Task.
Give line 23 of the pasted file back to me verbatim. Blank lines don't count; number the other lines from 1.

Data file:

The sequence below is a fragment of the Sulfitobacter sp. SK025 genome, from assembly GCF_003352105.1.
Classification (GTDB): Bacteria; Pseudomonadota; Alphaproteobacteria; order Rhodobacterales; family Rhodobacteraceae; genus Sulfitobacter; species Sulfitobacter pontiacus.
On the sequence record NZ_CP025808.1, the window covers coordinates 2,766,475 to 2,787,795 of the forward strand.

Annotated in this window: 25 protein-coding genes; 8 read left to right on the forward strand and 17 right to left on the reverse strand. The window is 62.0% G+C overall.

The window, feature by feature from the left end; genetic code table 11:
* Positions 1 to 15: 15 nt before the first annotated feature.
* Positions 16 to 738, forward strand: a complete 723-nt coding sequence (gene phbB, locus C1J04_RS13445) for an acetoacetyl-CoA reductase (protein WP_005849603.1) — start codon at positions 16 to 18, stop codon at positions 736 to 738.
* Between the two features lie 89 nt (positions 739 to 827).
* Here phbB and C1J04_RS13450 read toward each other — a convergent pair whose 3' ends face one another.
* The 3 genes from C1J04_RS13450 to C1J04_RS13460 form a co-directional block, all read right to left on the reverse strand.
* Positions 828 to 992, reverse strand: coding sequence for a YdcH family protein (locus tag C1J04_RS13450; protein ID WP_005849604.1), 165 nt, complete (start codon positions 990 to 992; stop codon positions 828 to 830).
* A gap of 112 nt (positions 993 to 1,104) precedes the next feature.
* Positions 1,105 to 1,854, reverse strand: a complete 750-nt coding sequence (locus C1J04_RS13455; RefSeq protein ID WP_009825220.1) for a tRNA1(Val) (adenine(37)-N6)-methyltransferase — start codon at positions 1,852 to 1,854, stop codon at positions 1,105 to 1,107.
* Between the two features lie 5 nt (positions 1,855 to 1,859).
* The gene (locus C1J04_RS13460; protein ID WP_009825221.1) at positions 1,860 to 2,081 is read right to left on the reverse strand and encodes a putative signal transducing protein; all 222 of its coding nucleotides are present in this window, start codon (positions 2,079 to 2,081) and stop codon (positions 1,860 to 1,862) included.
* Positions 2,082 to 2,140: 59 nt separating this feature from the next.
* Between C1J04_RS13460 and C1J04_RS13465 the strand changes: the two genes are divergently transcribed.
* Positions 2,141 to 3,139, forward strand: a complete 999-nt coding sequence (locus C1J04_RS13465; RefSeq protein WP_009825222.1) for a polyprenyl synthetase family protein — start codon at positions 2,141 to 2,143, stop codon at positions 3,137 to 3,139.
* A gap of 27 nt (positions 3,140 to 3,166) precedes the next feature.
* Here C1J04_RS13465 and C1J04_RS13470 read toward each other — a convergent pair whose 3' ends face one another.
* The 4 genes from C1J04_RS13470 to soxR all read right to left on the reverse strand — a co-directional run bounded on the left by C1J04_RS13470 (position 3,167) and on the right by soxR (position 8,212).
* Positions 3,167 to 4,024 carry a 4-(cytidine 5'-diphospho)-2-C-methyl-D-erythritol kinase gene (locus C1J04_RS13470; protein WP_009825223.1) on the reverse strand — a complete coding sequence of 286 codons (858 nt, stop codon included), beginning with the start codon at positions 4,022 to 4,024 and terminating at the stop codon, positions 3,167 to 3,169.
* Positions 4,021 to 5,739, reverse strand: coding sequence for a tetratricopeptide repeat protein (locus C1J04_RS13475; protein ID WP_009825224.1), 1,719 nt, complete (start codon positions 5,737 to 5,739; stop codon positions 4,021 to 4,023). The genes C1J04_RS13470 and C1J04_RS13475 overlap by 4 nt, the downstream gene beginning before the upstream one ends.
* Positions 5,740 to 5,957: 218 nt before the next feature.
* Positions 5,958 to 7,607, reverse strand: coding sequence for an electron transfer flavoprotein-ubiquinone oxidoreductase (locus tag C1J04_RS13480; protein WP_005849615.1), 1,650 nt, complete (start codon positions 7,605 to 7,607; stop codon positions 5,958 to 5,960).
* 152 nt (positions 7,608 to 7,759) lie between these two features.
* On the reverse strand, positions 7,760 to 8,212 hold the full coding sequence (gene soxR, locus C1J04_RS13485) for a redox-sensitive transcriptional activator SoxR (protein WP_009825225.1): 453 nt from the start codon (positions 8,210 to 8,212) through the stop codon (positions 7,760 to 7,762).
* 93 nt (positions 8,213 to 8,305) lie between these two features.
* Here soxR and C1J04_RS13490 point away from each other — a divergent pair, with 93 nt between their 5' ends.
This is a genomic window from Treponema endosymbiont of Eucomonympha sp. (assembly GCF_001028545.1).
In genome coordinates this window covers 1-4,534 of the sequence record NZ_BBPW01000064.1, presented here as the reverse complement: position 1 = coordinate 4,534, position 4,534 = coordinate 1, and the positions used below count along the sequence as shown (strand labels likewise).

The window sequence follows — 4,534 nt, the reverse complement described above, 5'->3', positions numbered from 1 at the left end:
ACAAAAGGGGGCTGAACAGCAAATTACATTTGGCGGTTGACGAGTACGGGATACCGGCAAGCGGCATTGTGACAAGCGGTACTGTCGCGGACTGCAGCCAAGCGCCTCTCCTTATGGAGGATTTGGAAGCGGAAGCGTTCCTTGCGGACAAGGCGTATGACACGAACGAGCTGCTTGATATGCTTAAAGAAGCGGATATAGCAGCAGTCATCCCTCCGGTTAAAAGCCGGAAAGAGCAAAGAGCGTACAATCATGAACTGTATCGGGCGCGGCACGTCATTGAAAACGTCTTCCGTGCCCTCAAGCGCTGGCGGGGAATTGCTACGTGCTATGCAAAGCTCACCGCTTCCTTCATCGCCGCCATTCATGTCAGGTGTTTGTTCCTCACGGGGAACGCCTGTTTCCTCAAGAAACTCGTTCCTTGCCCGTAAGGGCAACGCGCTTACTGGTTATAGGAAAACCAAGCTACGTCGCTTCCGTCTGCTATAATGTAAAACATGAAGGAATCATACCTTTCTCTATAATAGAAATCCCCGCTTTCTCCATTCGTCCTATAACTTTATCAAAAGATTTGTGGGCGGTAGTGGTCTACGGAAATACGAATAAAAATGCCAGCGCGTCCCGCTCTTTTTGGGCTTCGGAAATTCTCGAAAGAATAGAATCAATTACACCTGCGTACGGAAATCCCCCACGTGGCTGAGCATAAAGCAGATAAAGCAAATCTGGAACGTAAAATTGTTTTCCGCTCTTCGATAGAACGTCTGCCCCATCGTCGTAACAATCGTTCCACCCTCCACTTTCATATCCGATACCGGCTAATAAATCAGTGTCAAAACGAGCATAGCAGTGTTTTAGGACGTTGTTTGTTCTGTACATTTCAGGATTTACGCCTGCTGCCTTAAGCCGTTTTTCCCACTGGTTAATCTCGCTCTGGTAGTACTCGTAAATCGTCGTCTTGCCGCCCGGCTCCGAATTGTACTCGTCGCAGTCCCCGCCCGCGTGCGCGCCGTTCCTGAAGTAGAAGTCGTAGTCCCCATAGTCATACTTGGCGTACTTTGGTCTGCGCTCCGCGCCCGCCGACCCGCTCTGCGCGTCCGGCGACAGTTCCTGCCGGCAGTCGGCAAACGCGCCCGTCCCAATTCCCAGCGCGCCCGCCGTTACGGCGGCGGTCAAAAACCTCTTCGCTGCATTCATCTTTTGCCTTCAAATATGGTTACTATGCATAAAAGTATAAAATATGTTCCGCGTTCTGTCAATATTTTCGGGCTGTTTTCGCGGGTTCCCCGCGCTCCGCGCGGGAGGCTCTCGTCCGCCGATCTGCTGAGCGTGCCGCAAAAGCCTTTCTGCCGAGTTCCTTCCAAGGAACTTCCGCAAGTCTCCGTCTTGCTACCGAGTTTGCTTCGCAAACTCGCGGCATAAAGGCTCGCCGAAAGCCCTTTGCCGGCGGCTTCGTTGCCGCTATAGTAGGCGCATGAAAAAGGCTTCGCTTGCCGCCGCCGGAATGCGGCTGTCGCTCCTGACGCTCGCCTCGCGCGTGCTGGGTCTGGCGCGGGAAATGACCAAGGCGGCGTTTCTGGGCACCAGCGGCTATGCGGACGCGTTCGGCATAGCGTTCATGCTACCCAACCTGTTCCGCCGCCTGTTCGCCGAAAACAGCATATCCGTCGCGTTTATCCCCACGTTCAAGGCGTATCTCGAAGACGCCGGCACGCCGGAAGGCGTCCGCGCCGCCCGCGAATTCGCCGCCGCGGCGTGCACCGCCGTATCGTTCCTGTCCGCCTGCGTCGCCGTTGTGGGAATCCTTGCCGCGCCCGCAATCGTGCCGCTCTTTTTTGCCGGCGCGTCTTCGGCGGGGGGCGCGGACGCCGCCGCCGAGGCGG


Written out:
* Positions 4,021 to 5,739, reverse strand: coding sequence for a tetratricopeptide repeat protein (locus C1J04_RS13475; protein ID WP_009825224.1), 1,719 nt, complete (start codon positions 5,737 to 5,739; stop codon positions 4,021 to 4,023). The genes C1J04_RS13470 and C1J04_RS13475 overlap by 4 nt, the downstream gene beginning before the upstream one ends.